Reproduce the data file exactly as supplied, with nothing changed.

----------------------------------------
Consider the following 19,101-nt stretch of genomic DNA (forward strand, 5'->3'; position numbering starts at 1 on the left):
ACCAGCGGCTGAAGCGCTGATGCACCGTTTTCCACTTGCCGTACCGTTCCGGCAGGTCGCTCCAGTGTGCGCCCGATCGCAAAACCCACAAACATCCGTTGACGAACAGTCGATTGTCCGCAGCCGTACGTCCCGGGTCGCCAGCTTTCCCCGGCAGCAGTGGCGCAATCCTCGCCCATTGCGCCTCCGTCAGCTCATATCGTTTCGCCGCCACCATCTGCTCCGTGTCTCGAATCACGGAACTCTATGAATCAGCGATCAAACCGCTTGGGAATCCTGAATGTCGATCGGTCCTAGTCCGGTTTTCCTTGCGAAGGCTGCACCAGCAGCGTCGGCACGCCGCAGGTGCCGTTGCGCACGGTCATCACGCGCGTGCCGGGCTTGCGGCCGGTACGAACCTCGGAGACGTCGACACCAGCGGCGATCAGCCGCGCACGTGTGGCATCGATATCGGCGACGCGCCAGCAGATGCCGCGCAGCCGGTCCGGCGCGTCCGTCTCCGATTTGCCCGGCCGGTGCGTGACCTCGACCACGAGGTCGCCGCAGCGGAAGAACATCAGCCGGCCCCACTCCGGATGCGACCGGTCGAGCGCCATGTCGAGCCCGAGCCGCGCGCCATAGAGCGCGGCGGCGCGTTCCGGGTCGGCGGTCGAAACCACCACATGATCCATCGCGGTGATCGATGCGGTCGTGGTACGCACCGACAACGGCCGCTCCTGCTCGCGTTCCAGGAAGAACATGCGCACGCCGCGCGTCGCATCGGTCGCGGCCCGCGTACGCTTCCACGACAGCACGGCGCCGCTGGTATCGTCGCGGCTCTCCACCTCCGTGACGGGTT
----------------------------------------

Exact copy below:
Consider the following 19,101-nt stretch of genomic DNA (forward strand, 5'->3'; position numbering starts at 1 on the left):
ACCAGCGGCTGAAGCGCTGATGCACCGTTTTCCACTTGCCGTACCGTTCCGGCAGGTCGCTCCAGTGTGCGCCCGATCGCAAAACCCACAAACATCCGTTGACGAACAGTCGATTGTCCGCAGCCGTACGTCCCGGGTCGCCAGCTTTCCCCGGCAGCAGTGGCGCAATCCTCGCCCATTGCGCCTCCGTCAGCTCATATCGTTTCGCCGCCACCATCTGCTCCGTGTCTCGAATCACGGAACTCTATGAATCAGCGATCAAACCGCTTGGGAATCCTGAATGTCGATCGGTCCTAGTCCGGTTTTCCTTGCGAAGGCTGCACCAGCAGCGTCGGCACGCCGCAGGTGCCGTTGCGCACGGTCATCACGCGCGTGCCGGGCTTGCGGCCGGTACGAACCTCGGAGACGTCGACACCAGCGGCGATCAGCCGCGCACGTGTGGCATCGATATCGGCGACGCGCCAGCAGATGCCGCGCAGCCGGTCCGGCGCGTCCGTCTCCGATTTGCCCGGCCGGTGCGTGACCTCGACCACGAGGTCGCCGCAGCGGAAGAACATCAGCCGGCCCCACTCCGGATGCGACCGGTCGAGCGCCATGTCGAGCCCGAGCCGCGCGCCATAGAGCGCGGCGGCGCGTTCCGGGTCGGCGGTCGAAACCACCACATGATCCATCGCGGTGATCGATGCGGTCGTGGTACGCACCGACAACGGCCGCTCCTGCTCGCGTTCCAGGAAGAACATGCGCACGCCGCGCGTCGCATCGGTCGCGGCCCGCGTACGCTTCCACGACAGCACGGCGCCGCTGGTATCGTCGCGGCTCTCCACCTCCGTGACGGGTT